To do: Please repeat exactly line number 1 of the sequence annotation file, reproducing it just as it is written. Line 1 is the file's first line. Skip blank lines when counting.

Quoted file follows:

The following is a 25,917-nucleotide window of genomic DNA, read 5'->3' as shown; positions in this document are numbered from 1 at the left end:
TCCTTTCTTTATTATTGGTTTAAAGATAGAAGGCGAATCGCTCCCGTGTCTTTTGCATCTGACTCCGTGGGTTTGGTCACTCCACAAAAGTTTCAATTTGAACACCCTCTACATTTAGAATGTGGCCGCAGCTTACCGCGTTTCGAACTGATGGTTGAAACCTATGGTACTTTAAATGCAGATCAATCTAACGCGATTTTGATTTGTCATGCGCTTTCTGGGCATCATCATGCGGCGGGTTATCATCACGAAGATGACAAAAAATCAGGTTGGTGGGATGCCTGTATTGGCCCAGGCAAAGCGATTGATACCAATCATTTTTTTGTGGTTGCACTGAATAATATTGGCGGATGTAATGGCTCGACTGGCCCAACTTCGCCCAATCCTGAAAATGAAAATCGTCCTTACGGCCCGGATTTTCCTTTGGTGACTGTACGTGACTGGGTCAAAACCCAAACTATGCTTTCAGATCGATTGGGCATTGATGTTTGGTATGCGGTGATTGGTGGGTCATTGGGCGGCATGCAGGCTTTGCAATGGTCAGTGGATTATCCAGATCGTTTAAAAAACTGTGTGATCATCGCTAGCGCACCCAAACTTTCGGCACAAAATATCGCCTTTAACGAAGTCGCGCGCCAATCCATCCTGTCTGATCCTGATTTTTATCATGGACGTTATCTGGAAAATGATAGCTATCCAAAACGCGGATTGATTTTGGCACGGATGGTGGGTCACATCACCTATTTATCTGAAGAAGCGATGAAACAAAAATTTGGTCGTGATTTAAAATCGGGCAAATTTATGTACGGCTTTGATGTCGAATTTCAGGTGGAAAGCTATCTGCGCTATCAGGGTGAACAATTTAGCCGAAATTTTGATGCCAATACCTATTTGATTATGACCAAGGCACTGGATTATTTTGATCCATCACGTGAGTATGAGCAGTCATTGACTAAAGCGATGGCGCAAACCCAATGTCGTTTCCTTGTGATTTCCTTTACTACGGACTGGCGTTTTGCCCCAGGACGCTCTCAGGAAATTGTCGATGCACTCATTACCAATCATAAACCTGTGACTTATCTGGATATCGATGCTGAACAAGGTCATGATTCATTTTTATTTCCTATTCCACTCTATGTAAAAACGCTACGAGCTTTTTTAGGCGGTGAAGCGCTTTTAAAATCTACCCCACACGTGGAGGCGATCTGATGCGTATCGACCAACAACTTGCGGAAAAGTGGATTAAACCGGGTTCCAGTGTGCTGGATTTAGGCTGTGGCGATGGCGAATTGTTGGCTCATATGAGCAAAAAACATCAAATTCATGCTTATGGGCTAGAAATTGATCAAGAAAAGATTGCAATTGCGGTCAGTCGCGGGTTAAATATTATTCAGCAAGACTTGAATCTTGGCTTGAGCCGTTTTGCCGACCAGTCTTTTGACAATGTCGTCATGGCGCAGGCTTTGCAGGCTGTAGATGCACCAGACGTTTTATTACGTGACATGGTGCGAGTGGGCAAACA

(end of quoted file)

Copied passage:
The following is a 25,917-nucleotide window of genomic DNA, read 5'->3' as shown; positions in this document are numbered from 1 at the left end: